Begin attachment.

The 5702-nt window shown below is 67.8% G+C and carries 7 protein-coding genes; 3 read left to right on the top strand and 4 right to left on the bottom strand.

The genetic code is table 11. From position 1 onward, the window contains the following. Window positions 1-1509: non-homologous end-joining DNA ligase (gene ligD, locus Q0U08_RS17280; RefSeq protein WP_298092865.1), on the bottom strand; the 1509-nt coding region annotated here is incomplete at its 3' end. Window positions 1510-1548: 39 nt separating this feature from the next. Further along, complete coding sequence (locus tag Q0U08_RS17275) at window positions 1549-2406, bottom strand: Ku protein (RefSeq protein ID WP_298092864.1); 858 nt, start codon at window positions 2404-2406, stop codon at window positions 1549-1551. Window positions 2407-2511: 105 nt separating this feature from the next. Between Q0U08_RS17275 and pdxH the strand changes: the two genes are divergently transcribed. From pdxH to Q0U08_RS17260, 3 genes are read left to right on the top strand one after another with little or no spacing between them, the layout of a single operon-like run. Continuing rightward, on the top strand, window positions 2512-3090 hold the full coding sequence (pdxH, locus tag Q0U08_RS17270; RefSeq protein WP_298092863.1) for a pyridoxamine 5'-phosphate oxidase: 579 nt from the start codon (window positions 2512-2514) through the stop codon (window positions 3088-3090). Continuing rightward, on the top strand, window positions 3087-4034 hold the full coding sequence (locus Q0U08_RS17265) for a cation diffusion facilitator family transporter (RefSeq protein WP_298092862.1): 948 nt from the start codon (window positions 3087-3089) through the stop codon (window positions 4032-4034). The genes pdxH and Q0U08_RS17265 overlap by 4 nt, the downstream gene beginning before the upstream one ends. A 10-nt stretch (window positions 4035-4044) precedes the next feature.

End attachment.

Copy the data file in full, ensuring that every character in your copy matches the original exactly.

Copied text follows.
The 5702-nt window shown below is 67.8% G+C and carries 7 protein-coding genes; 3 read left to right on the top strand and 4 right to left on the bottom strand.

The genetic code is table 11. From position 1 onward, the window contains the following. Window positions 1-1509: non-homologous end-joining DNA ligase (gene ligD, locus Q0U08_RS17280; RefSeq protein WP_298092865.1), on the bottom strand; the 1509-nt coding region annotated here is incomplete at its 3' end. Window positions 1510-1548: 39 nt separating this feature from the next. Further along, complete coding sequence (locus tag Q0U08_RS17275) at window positions 1549-2406, bottom strand: Ku protein (RefSeq protein ID WP_298092864.1); 858 nt, start codon at window positions 2404-2406, stop codon at window positions 1549-1551. Window positions 2407-2511: 105 nt separating this feature from the next. Between Q0U08_RS17275 and pdxH the strand changes: the two genes are divergently transcribed. From pdxH to Q0U08_RS17260, 3 genes are read left to right on the top strand one after another with little or no spacing between them, the layout of a single operon-like run. Continuing rightward, on the top strand, window positions 2512-3090 hold the full coding sequence (pdxH, locus tag Q0U08_RS17270; RefSeq protein WP_298092863.1) for a pyridoxamine 5'-phosphate oxidase: 579 nt from the start codon (window positions 2512-2514) through the stop codon (window positions 3088-3090). Continuing rightward, on the top strand, window positions 3087-4034 hold the full coding sequence (locus Q0U08_RS17265) for a cation diffusion facilitator family transporter (RefSeq protein WP_298092862.1): 948 nt from the start codon (window positions 3087-3089) through the stop codon (window positions 4032-4034). The genes pdxH and Q0U08_RS17265 overlap by 4 nt, the downstream gene beginning before the upstream one ends. A 10-nt stretch (window positions 4035-4044) precedes the next feature.